Summer Travelers Take to the ‘Net and the Road

For many Americans, “summer” and “vacation” are synonymous and Accenture is predicting that nearly as many consumers are planning leisure travel activities this year as they did last year.

The research, conducted among more than 950 consumers in the U.S., indicates that 70 percent of consumers (versus 71 percent last year) plan to take a vacation, and the vast majority (79 percent) will travel as much as or more than they did in the last year.

Accenture finds that 44 percent will travel by air – an increase of 26 percent over last year. Additionally, 38 percent plan to visit mid-priced chain hotels – an increase of 30 percent over last year. A large portion of leisure travelers cited location and price as the most important factors when selecting accommodations – 40 percent and 39 percent, respectively.

“Traffic is definitely rebounding, but the industry will continue to face the challenge of creating long-term cost efficiencies while simultaneously targeting consumers with the right services and amenities,” said Ron Stewart, global managing partner, Accenture Travel Services industry group.

The Internet is instrumental to consumer travel with 63 percent of consumers booking their air travel electronically, such as an online travel service or an airline’s Web site. Fewer than one-quarter (22 percent) will use a travel agent.

Other findings include:

  • 20 percent of consumers will stay at economy chain hotels – an increase of 49 percent over 2001.
  • 20 percent will go camping, 15 percent will stay at bed & breakfasts and 39 percent will visit friends or family
  • 77 percent plan to drive during some part(s) of their trip – an increase of 22 percent over 2001.
  • 58 percent reported that frequent flyer and hotel loyalty programs do not affect their decisions concerning hotel and airline carriers.

Comprehensive research from Yesawich, Pepperdine & Brown/Yankelovich Partners (YP&D) supports Accenture’s findings, indicating that the travel industry may be rebounding from last year’s events and a troubled economy.

“The results of this year’s survey [of more than 1,351 leisure and 1,200 business travelers taken during the first quarter of 2002] indicate clearly that the industry is poised for a recovery,” said Peter C. Yesawich, president and CEO of Yesawich, Pepperdine & Brown. “There is still a small minority of travelers hesitant to travel too far from home, but there are far more people who are ready to reclaim their vacations from the fear and emotional trauma that devastated the industry in the aftermath of September 11th. The numbers bode well for the forthcoming summer travel season.”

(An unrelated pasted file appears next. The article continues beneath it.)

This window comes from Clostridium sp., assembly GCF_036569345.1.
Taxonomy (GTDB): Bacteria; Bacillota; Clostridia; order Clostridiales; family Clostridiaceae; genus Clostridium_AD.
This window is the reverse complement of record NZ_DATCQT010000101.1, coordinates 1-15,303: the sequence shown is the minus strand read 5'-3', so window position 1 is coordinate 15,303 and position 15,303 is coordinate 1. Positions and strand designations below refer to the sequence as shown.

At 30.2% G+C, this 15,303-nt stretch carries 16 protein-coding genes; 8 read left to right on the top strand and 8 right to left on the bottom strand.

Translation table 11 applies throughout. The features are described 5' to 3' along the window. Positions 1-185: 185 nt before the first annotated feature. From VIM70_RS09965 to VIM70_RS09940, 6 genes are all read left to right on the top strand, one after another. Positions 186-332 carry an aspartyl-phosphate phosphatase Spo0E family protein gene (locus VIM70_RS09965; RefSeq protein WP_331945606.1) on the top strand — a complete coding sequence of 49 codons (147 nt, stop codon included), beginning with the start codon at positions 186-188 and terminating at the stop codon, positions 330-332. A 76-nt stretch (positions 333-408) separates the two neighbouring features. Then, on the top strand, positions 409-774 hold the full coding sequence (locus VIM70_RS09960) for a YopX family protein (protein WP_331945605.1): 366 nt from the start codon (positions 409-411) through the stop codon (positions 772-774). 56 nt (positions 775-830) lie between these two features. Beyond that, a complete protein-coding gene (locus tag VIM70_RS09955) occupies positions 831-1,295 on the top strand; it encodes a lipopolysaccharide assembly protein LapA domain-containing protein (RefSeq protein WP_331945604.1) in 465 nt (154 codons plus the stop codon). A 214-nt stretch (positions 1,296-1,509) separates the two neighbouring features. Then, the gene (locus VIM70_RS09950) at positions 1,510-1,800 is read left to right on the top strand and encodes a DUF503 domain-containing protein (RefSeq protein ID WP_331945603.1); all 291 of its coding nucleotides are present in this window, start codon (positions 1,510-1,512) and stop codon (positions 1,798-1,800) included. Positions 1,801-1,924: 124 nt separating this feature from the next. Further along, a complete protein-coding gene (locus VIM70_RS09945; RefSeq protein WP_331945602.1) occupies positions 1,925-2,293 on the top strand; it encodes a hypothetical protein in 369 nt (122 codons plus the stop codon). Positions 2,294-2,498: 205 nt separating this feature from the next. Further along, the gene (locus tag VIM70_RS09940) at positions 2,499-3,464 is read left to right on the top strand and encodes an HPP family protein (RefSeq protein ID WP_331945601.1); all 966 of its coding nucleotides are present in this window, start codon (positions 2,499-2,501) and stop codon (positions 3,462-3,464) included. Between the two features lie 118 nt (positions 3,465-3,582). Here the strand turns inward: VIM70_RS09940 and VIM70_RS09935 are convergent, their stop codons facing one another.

YP&D finds that 53 percent obtain information and rates online (up from 47 percent last year). More than half (55 percent) of business travelers consulted the Internet to obtain information, fares and rates during the past 12 months, the same percentage as last year.

Additionally, 39 percent of travelers who go online think the Internet is easier and faster to use for travel planning than a travel agent, and 44 percent of business travelers feel the same way. Thirty-two percent of leisure travelers actually made a reservation online during the past 12 months and almost all (90 percent) of both leisure and business travelers state that the Web site feature they value most is “being able to check the lowest rates for airfare, hotels and car rental companies.”

“Even though Internet usage is higher among leisure travelers today than in 2001, it is important to note that fully three out of every 10 leisure travelers still use the services of a travel agent. This is particularly true among older and more affluent travelers. Contrary to the expectations of some industry analysts, travel agents still play a very important role in directing leisure travel demand,” Yesawich said.

Other interesting facts that came out of YP&D’s study include:

  • 81 percent of travelers choose destinations they have never visited before; 67 percent prefer the sand and surf of the beach; 51 percent visit arts/architectural and historic sites; 46 percent choose destinations that are remote and untouched; and 45 percent go to theme parks.
  • The “dream destinations” for Americans remain similar to those identified last year. Florida (40 percent), California (38 percent), Colorado (19 percent), Hawaii (19 percent) and Arizona (18 percent) top the list of states. The out islands of Hawaii (71 percent), national parks (66 percent), Honolulu (65 percent), Florida Keys (59 percent) and mountain resorts of Colorado (55 percent) top the individual destination list. Western Europe (71 percent), Australia (25 percent) and the Caribbean (18 percent) rank highest for international destinations, while the Middle East (6 percent) was the lowest for any international destination mentioned in the survey.

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